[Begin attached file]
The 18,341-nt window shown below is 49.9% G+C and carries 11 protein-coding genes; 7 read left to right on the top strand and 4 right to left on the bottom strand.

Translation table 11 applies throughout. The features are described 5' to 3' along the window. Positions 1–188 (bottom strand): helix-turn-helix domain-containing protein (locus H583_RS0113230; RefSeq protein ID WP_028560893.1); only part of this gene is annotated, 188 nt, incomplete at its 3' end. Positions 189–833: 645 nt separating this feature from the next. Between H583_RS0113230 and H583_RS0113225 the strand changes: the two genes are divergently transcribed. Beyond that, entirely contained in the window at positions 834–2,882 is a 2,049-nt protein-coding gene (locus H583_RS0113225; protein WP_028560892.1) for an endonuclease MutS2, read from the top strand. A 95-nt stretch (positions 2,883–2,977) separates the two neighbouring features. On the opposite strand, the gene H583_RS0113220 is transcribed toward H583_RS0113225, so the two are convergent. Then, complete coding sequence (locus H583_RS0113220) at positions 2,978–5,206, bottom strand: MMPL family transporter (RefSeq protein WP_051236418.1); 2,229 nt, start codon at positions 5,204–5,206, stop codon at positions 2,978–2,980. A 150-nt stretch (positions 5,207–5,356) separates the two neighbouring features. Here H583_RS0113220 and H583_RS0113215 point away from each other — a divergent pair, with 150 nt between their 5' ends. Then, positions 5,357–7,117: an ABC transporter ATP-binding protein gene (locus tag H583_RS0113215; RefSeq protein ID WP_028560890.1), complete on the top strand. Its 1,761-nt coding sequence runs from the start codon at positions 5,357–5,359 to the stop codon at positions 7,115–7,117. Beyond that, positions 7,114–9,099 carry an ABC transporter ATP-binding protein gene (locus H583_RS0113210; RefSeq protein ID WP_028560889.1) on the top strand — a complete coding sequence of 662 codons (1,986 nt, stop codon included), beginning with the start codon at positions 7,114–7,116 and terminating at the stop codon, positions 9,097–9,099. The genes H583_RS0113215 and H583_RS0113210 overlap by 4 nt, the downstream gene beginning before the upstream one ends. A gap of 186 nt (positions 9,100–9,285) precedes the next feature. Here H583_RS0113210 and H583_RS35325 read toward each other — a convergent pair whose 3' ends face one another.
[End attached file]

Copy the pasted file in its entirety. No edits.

The 18,341-nt window shown below is 49.9% G+C and carries 11 protein-coding genes; 7 read left to right on the top strand and 4 right to left on the bottom strand.

Translation table 11 applies throughout. The features are described 5' to 3' along the window. Positions 1–188 (bottom strand): helix-turn-helix domain-containing protein (locus H583_RS0113230; RefSeq protein ID WP_028560893.1); only part of this gene is annotated, 188 nt, incomplete at its 3' end. Positions 189–833: 645 nt separating this feature from the next. Between H583_RS0113230 and H583_RS0113225 the strand changes: the two genes are divergently transcribed. Beyond that, entirely contained in the window at positions 834–2,882 is a 2,049-nt protein-coding gene (locus H583_RS0113225; protein WP_028560892.1) for an endonuclease MutS2, read from the top strand. A 95-nt stretch (positions 2,883–2,977) separates the two neighbouring features. On the opposite strand, the gene H583_RS0113220 is transcribed toward H583_RS0113225, so the two are convergent. Then, complete coding sequence (locus H583_RS0113220) at positions 2,978–5,206, bottom strand: MMPL family transporter (RefSeq protein WP_051236418.1); 2,229 nt, start codon at positions 5,204–5,206, stop codon at positions 2,978–2,980. A 150-nt stretch (positions 5,207–5,356) separates the two neighbouring features. Here H583_RS0113220 and H583_RS0113215 point away from each other — a divergent pair, with 150 nt between their 5' ends. Then, positions 5,357–7,117: an ABC transporter ATP-binding protein gene (locus tag H583_RS0113215; RefSeq protein ID WP_028560890.1), complete on the top strand. Its 1,761-nt coding sequence runs from the start codon at positions 5,357–5,359 to the stop codon at positions 7,115–7,117. Beyond that, positions 7,114–9,099 carry an ABC transporter ATP-binding protein gene (locus H583_RS0113210; RefSeq protein ID WP_028560889.1) on the top strand — a complete coding sequence of 662 codons (1,986 nt, stop codon included), beginning with the start codon at positions 7,114–7,116 and terminating at the stop codon, positions 9,097–9,099. The genes H583_RS0113215 and H583_RS0113210 overlap by 4 nt, the downstream gene beginning before the upstream one ends. A gap of 186 nt (positions 9,100–9,285) precedes the next feature. Here H583_RS0113210 and H583_RS35325 read toward each other — a convergent pair whose 3' ends face one another.